Fabrication, microstructures, and optical properties of Yb:Lu2O3 laser ceramics from co-precipitated nano-powders

Abstract: The Yb:Lu2O3 precursor made up of spherical particles was synthesized through the co-precipitation method in the water/ethanol solvent. The 5 at% Yb:Lu2O3 powder is in the cubic phase after calcination at 1100 ℃ for 4 h. The powder also consists of spherical nanoparticles with the average particle and grain sizes of 96 and 49 nm, respectively. The average grain size of the pre-sintered ceramic sample is 526 nm and that of the sample by hot isostatic pressing grows to 612 nm. The 1.0 mm-thick sample has an in-line transmittance of 81.6% (theoretical value of 82.2%) at 1100 nm. The largest absorption cross-section at 976 nm is 0.96×10-20 cm² with the emission cross-section at 1033 nm of 0.92×10–20 cm² and the gain cross sections are calculated with the smallest population inversion parameter β of 0.059. The highest slope efficiency of 68.7% with the optical efficiency of 65.1% is obtained at 1033.3 nm in quasi-continuous wave (QCW) pumping. In the case of continuous wave (CW) pumping, the highest slope efficiency is 61.0% with the optical efficiency of 54.1%. The obtained laser performance indicates that Yb:Lu2O3 ceramics have excellent resistance to thermal load stresses, which shows great potential in high-power solid-state laser applications. 

Keywords: Yb:Lu2O3 transparent ceramics; co-precipitated nano-powder; spectroscopic properties; laser performance; hot isostatic pressing 

1 Introduction

With the improvement of compact and efficient InGaAs laser diodes (LDs) emitting at around 980 nm, Yb3+ ion-doped gain materials based on the direct pumping have become good candidates for high power solid-state lasers [1,2]. Yb3+ ion has a simple laser energy level scheme only including two manifolds, i.e., 2F5/2 (excited level) and 2F7/2 (ground level), leading to the absence of de-excitation channels, such as excited-state absorption, down-conversion cross-relaxation, or up-con-version. Yb3+ ion features a relatively small quantum defect allowing for an efficient diode pumping. It also has a broad emission band and a wide range of tunability permitting to generate short duration pulses [3–5]. Finally, the small diameter of the Yb3+ ion permits heavy doping of host materials without a significant reduction of the emission lifetime, and thus it becomes a very competitive dopant ion in various host materials, such as Y3Al5O12 [6], sesquioxides [7], CaF2 [8], Lu3Al5O12 [9], and Y3ScxAl5-xO12 [10]. Among the available hosts, a significant role is played by sesquioxides as they have a high thermal conductivity which decreases slowly with the doping concentration increasing. In particular, the thermal conductivity of Yb:Lu2O3 remains almost constant even under heavy doping levels because Yb3+ has an ionic radius and mass similar to Lu3+ ion. Consequently, Yb3+ doped Lu2O3 is particularly attractive [11–15]. However, it is very difficult to grow sesquioxide single crystals due to the extremely high melting point (>2400 ℃), which makes Lu2O3 ceramics promising candidates [16]. Yb:Lu2O3 transparent ceramics were firstly fabricated by nanocrystalline technology combined with the conventional pressureless vacuum sintering method and subsequently a breakthrough in laser output was achieved [17,18]. Sanghera et al. [19, 20] reported the fabrication of Yb3+ doped Lu2O3 laser ceramics obtained by hot pressing of high purity co-precipitated powders and improved the optical properties by the hot isostatic pressing (HIP). Recently, some studies have reported that Yb:Lu2O3 transparent ceramics showed high optical quality using co-precipitated powders [21,22]. Briefly, nanocrystalline powder technology with a vacuum or controlled atmosphere sintering method makes it possible to fabricate highly transparent ceramic materials. It is the properties of nanocrystalline powders like the purity, morphologies, and particle sizes that play a crucial role in ceramic technology [23–26]. The properties of powders largely depend on the synthesized precursor during the co-precipitation process.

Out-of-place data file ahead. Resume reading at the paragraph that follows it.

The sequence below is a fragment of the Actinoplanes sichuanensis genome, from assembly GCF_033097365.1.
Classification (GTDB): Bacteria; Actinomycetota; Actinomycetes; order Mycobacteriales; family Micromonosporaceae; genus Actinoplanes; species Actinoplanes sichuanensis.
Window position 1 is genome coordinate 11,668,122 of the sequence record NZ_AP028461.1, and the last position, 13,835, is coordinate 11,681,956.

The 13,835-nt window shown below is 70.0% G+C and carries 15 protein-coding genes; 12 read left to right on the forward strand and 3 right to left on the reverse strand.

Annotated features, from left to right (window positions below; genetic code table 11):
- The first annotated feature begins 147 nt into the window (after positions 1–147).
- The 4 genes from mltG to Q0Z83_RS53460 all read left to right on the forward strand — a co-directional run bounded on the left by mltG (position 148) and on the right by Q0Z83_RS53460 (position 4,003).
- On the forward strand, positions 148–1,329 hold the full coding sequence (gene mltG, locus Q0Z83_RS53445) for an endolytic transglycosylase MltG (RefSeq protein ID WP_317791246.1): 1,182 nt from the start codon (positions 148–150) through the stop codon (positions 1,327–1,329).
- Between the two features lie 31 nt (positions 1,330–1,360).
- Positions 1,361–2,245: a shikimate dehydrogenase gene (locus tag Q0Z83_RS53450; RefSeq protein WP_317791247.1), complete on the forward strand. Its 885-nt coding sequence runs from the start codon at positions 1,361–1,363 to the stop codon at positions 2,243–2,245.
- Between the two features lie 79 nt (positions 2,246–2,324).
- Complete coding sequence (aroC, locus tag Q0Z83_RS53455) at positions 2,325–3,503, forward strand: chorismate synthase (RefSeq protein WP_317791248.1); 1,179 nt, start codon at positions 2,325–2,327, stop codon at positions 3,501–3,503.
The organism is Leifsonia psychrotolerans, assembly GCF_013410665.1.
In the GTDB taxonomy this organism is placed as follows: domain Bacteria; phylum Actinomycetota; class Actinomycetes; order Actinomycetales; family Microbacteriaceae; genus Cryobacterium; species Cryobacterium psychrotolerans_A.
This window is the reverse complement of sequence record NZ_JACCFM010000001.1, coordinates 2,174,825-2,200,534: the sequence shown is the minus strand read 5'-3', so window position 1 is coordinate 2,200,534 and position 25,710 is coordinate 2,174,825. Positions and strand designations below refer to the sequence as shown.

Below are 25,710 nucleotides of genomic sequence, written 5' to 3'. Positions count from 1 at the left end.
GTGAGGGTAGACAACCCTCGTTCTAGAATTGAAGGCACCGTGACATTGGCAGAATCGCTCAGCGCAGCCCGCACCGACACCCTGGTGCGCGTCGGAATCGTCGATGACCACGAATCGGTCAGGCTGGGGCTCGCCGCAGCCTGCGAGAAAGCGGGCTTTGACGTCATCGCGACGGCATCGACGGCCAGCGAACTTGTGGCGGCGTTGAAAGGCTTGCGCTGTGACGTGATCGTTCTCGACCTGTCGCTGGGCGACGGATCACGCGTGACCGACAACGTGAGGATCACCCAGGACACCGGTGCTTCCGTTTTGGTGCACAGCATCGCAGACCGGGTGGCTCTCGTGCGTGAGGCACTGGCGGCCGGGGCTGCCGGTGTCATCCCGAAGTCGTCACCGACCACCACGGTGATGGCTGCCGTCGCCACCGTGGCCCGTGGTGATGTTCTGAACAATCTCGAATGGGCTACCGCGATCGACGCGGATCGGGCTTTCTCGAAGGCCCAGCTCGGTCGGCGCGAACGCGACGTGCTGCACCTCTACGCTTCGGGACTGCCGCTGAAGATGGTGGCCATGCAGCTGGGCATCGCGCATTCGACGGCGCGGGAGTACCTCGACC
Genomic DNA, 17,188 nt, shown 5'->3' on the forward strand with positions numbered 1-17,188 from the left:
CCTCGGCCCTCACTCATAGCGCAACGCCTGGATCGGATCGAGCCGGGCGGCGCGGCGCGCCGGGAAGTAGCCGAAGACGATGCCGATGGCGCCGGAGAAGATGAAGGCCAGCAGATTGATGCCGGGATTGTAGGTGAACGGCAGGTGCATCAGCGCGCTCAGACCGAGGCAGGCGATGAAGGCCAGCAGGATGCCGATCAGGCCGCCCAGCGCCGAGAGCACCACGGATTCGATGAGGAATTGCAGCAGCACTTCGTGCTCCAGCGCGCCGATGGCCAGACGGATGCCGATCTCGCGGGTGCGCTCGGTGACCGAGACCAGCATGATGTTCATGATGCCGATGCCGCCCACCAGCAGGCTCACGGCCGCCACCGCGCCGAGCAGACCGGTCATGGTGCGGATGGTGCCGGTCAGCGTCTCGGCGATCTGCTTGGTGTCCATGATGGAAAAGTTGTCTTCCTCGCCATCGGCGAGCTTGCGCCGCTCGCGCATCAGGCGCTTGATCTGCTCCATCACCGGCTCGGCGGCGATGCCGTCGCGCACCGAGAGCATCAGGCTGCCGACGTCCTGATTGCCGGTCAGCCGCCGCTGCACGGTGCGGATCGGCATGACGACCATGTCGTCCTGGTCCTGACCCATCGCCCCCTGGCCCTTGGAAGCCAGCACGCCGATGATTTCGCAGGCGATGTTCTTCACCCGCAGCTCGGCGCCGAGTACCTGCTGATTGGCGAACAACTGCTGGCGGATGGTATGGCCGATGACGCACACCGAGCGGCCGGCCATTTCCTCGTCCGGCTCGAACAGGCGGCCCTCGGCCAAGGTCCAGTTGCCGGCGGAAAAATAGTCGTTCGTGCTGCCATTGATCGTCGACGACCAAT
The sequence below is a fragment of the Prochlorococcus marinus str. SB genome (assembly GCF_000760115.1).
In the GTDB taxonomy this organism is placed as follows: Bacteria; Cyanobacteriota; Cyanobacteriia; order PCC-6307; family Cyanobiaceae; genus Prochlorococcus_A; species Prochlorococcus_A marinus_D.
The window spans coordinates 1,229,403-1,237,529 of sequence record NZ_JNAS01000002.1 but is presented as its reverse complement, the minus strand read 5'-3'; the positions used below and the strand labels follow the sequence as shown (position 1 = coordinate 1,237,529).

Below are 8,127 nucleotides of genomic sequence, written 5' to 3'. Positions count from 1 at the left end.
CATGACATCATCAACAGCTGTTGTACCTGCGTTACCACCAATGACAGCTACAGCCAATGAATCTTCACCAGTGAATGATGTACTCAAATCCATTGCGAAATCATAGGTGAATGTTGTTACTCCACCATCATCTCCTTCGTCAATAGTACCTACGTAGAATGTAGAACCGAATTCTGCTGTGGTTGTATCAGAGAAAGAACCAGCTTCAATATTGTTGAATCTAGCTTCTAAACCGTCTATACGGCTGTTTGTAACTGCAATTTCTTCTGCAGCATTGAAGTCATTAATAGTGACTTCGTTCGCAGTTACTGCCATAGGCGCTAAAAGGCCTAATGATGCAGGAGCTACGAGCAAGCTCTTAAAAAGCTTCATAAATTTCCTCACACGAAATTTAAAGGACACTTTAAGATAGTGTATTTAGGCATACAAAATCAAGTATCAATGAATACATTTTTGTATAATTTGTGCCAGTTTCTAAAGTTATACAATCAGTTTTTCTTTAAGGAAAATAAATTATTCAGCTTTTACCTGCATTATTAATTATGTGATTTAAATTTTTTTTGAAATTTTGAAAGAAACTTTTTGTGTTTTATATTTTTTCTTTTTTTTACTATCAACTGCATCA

In our previous studies, we synthesized Yb:Lu2O3 nano-powders in pure water solvent and investigated the influence of precipitants [27,28]. It can be seen that the resultant precursors exhibited flake structures, indicating that the dispersity of the precursors needs to be improved. The various experimental factors during the co-precipitation process have great impacts on precursors. The importance of solvent in a precipitating reaction cannot be ignored. The influence of the mixed ethanol and water solvent on the microstructure of precursor has been demonstrated recently, which showed well dispersive precursors and nano-powders with a narrow distribution of particle size [29]. Ethanol is a very common solvent for inorganic salts in two aspects. Firstly, it is completely miscible with water; secondly, the polarity of the hydrogen–oxygen bond in ethanol is weaker than that in water. Adding a small quantity of ethanol into the mother solution may help to reduce the agglomeration degree. Besides, its low dielectric constant makes it easier to reach supersaturation in the mixed solvent than in the pure water under the same conditions [30,31]